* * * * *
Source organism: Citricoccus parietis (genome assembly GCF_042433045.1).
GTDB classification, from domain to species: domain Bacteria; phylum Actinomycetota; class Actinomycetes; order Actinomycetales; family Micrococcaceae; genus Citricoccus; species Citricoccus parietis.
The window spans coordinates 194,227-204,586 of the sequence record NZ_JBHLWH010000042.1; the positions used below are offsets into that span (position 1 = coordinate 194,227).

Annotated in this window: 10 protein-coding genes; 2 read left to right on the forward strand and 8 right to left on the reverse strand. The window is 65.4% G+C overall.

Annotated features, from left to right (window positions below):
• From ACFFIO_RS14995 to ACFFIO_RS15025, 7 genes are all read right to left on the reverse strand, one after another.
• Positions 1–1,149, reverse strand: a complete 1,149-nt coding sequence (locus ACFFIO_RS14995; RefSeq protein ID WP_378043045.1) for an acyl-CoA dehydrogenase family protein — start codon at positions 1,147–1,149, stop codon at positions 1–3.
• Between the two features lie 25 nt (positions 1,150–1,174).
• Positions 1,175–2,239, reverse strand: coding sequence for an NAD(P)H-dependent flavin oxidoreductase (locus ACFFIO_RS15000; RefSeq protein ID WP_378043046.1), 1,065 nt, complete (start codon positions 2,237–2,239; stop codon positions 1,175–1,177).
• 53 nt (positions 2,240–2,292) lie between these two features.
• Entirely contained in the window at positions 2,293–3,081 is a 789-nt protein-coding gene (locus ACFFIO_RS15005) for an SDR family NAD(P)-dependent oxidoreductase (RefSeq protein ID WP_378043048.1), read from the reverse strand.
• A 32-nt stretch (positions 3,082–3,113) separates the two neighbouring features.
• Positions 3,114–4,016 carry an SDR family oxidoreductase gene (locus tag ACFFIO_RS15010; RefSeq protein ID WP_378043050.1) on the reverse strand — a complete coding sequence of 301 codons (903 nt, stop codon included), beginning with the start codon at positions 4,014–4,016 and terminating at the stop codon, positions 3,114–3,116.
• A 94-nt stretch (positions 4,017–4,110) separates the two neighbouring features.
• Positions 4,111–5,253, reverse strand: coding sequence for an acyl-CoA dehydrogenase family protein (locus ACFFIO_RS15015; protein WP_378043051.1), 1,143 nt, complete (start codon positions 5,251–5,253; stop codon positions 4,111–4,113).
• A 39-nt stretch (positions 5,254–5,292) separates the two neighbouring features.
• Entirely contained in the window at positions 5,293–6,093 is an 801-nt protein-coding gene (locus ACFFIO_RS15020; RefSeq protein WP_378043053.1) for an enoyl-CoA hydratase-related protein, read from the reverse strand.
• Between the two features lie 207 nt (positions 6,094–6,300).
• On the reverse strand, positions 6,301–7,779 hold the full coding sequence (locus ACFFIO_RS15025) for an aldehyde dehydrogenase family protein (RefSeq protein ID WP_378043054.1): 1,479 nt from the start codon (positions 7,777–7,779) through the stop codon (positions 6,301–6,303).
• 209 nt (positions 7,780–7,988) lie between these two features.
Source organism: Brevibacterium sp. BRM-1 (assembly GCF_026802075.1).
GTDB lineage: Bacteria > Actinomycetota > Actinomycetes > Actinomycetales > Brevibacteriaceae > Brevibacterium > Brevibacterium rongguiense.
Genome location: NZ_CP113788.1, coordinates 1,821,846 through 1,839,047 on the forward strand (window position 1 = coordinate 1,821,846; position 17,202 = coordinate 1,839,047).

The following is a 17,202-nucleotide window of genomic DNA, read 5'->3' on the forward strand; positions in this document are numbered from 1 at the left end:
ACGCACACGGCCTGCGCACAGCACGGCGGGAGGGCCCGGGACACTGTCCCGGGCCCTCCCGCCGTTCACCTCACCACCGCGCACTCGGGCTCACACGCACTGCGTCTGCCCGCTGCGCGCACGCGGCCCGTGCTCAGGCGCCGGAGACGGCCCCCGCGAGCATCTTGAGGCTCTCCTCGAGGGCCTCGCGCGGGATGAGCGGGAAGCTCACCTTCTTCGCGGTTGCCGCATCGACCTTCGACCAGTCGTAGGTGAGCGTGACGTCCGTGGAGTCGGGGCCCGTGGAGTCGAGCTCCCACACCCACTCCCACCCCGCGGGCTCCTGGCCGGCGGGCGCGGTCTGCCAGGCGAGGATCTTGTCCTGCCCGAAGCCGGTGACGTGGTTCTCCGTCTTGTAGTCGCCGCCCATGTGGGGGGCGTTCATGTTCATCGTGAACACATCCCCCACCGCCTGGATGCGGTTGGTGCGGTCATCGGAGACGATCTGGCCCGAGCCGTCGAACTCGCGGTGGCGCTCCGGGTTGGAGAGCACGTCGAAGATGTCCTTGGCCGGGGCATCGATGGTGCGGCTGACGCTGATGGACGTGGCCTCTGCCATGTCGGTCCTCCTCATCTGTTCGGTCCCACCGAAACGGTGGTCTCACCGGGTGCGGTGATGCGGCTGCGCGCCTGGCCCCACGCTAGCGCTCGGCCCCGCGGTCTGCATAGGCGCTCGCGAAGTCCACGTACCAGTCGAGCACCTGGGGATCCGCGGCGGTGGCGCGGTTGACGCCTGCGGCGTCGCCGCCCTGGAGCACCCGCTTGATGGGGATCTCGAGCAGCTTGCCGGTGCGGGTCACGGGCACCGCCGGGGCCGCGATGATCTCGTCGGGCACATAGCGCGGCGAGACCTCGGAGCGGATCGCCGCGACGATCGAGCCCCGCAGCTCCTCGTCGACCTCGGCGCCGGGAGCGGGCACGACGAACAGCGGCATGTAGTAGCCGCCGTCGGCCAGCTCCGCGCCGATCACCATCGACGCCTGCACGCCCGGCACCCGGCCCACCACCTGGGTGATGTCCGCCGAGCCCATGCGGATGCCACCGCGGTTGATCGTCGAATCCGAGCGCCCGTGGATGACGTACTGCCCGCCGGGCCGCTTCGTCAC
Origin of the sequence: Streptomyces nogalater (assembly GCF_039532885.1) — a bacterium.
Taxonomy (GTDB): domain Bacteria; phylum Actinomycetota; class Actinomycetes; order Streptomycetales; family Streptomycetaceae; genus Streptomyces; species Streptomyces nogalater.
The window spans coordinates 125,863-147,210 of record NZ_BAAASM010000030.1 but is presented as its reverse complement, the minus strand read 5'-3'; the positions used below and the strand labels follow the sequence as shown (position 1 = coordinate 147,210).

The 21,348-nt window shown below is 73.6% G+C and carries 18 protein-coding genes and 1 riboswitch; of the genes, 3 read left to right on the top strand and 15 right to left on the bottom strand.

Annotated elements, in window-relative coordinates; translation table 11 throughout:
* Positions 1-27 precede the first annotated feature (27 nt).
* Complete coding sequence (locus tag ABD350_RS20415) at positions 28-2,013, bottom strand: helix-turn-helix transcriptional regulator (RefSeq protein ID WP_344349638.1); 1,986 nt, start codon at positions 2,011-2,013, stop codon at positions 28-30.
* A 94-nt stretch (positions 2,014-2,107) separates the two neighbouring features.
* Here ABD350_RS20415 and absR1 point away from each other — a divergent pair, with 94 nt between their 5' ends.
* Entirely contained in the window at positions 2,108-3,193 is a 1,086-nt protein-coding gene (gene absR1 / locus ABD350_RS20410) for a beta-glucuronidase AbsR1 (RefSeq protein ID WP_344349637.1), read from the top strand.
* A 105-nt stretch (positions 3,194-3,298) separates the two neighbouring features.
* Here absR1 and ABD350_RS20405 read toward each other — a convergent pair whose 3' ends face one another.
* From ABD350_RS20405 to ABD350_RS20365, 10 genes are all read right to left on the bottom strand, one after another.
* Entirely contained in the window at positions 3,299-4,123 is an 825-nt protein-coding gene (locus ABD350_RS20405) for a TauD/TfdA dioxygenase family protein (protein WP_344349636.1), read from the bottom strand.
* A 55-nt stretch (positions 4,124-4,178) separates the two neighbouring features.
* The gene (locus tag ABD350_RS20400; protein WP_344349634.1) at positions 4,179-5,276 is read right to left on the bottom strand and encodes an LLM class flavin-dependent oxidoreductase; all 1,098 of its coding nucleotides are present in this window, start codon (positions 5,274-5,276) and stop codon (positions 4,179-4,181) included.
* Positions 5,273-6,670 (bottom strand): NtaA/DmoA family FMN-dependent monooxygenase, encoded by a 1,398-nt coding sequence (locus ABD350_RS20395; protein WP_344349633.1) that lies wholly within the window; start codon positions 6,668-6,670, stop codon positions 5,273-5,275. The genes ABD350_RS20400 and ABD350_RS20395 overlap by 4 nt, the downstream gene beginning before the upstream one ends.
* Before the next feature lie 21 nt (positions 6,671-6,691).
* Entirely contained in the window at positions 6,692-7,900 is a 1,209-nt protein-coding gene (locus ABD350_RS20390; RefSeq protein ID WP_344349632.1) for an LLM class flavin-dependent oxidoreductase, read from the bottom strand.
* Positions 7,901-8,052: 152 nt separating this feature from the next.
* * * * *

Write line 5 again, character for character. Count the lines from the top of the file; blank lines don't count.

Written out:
Annotated features, from left to right (window positions below):